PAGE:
I would not suggest NG get in the commercial aircraft business they could do it and in Alabama. They bought Litton, TRW, Ryan Aero and a few others, divested Vought aircraft. Or perhaps they see a commercial airframe as just a commodity.

No, I wouldn’t call Northrop out technically, on business, ethics, a player in the world economy, or on jobs with 125,000 and growing – that thinking will never get you off the ground!

roynapoleon said...

Lets make the assumption that the A330 aircraft is the best-sized tanker/transport for the USAF. Give the contract to NG with the requirement that it be “Americanized”. There are 3 to 7 manufacturers of every part that goes into a commercial transport - at least one is a US company.

Require EADS to obtain certification from their Authority (I believe it is now called ESA) for a second source of the equipment items not already supplied by a US company - that second source to be an American company. The basic structure is maybe, maybe 25% of the cost of one of these babies. All the rest could be supplied by US companies. The wing is made by Britain - which leaves just the fuselage being supplied from France/Germany

Just addressing the big bone items:
The engines are already US - GE
The flight control surfaces (ailerons, rudder and elevators) are all conventional. I bet Spirit Aerostructures right there in Wichita could be tooled up and supplying them in two years.
Even the bigger flight structural items such as the wing flaps, wing slats, vertical fin and horizontal stabilizer could be made here. Again, the airplane design is from the late 1980s and now quite well known. Spirit might need three to four years to tool up for these.
Wheels, tires and brakes are all typical for a jet transport. US manufacturers would have no trouble making these. Here you could have dual US sources.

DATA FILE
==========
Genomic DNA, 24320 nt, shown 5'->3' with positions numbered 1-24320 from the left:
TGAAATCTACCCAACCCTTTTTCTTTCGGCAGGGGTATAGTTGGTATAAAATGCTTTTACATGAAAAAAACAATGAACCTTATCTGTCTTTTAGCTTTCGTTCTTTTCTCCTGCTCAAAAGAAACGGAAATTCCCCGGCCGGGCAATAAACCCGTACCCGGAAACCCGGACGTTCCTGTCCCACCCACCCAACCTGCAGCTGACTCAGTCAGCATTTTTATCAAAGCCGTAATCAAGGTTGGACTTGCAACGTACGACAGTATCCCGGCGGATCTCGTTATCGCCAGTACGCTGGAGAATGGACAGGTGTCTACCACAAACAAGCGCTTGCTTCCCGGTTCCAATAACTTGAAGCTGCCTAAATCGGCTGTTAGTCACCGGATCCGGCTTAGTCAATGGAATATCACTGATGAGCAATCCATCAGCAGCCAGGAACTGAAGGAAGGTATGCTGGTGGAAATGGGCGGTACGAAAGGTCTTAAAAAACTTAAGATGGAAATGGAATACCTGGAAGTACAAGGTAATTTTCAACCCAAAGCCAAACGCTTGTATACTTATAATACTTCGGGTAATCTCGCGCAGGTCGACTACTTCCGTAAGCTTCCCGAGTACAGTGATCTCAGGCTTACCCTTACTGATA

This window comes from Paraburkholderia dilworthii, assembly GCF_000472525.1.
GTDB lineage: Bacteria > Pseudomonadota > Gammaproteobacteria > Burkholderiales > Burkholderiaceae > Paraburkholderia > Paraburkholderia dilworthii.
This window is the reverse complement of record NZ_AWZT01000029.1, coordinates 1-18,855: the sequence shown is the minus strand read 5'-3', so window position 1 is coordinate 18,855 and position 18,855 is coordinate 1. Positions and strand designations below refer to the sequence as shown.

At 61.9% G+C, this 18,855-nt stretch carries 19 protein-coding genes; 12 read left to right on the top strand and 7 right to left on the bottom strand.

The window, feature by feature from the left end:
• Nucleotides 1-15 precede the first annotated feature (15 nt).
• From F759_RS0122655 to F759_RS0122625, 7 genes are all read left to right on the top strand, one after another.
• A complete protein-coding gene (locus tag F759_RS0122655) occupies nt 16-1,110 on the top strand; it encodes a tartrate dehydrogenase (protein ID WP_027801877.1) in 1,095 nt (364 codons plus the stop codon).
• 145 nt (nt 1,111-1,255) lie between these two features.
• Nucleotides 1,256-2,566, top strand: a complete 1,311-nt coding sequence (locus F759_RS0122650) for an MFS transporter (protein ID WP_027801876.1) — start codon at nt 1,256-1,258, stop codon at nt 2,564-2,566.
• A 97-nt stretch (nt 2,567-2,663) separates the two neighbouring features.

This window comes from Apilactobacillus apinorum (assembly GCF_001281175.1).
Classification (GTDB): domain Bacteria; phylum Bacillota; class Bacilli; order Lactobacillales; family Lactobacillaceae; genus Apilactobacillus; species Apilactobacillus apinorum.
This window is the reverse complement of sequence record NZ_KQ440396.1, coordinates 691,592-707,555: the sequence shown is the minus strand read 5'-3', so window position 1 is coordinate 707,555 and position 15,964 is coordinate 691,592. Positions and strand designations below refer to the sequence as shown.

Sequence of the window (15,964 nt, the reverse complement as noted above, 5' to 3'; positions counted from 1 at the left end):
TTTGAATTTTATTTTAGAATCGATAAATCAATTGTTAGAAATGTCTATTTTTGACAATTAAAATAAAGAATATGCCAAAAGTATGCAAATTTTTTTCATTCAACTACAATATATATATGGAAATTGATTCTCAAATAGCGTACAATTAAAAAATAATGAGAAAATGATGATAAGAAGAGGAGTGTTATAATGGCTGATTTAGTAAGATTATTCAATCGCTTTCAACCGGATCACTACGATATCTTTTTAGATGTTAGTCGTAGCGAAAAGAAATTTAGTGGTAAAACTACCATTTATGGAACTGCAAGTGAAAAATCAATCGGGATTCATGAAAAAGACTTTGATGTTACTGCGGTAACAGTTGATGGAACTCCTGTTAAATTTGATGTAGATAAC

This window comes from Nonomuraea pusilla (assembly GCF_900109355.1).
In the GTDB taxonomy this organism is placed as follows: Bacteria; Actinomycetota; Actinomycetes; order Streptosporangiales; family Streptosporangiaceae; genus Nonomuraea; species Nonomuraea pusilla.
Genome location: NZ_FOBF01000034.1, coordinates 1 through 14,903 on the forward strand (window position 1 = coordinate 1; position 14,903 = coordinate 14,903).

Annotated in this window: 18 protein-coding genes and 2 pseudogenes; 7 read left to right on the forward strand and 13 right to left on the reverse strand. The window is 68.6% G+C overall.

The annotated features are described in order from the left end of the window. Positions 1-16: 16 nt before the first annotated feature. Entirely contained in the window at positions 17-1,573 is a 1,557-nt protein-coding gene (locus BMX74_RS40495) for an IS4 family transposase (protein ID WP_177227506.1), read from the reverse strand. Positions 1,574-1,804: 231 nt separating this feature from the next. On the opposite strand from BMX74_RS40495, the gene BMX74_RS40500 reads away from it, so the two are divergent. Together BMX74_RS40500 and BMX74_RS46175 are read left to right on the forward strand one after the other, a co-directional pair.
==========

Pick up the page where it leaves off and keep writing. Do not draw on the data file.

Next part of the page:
There are complex structural items such as the landing gear strut and bogie beam, and the engine pylon which are likely long lead procurement so they might take three to four years to manufacture here. But how many aircraft will have been manufactured by then? Not many.
There are the many hydraulic actuators, some with electric actuation packages attached - all standard stuff for suppliers today
Then there is the myriad of hydraulic pumps, electric generators, hyd and pneu valves for which there are many manufacturers.
There are electronic items such as comm radios, navigation radios and sensors, antennas, the radar – all of which have multiple US manufacturers. The cockpit displays and the fly-by-wire control computers might be complex. But, there is so much money to made from a 500 airplane order that the suppliers will be drooling to compete.

This second-sourcing is commonplace in aerospace. So lets use it to the US economys’ advantage. This Americanization would create manufacturing jobs - highly desired, and spread throughout the US, so no congressional rep can say his area is getting the short stick. To be fair, this level of second-sourcing would be unique - to put it mildely and this effort would cost EADS several hundred million dollars - so lets say we pay part of the cost - say 200 million. EADS will certainly scream bloody murder - but NO ONE has ever been looking at a 500 airplane order. They will still make enough money.
There are several real advantages – shorter shipping distances, assured product support. Give NG/EADS say five years to accomplish this Americanization. The program can proceed as quickly as EADS/ NG can make it happen with the Americanization effort happening in the background. So perhaps some of the first airplanes get delivered with some “non-US” equipment items. Remember we are talking a forty year program - its often quoted. These non-US items could be rotated out as the airplanes come in for their inspections if we feel the need to be “pure”. EADS ends up being able to offer the airplane to commercial customers with the Americanization option - perhaps that induces more sales.

Speaking of product support; NG should be required to provide, fund and staff a high fidelity cockpit simulator and flight control computer lab to respond to fleet reported problems and verify corrections without having to get in line for the Airbus facilities in Toulouse.

Also the refueling boom should be procured as separate contract item under a Firm Fixed Price concept so EADS bears any costs associated with a long development program should it occur. There is one hell of a difference between passing gas to one airplane in daylight, at one altitude and speed (and they got to pick ‘em); and putting a boom into service that has been tested and qualified for all boom receptacle equiped airplanes, both day and night, throughout a good range of speeds and altitudes, and under the various abnormal conditions that are reasonably expected to be encountered at some time.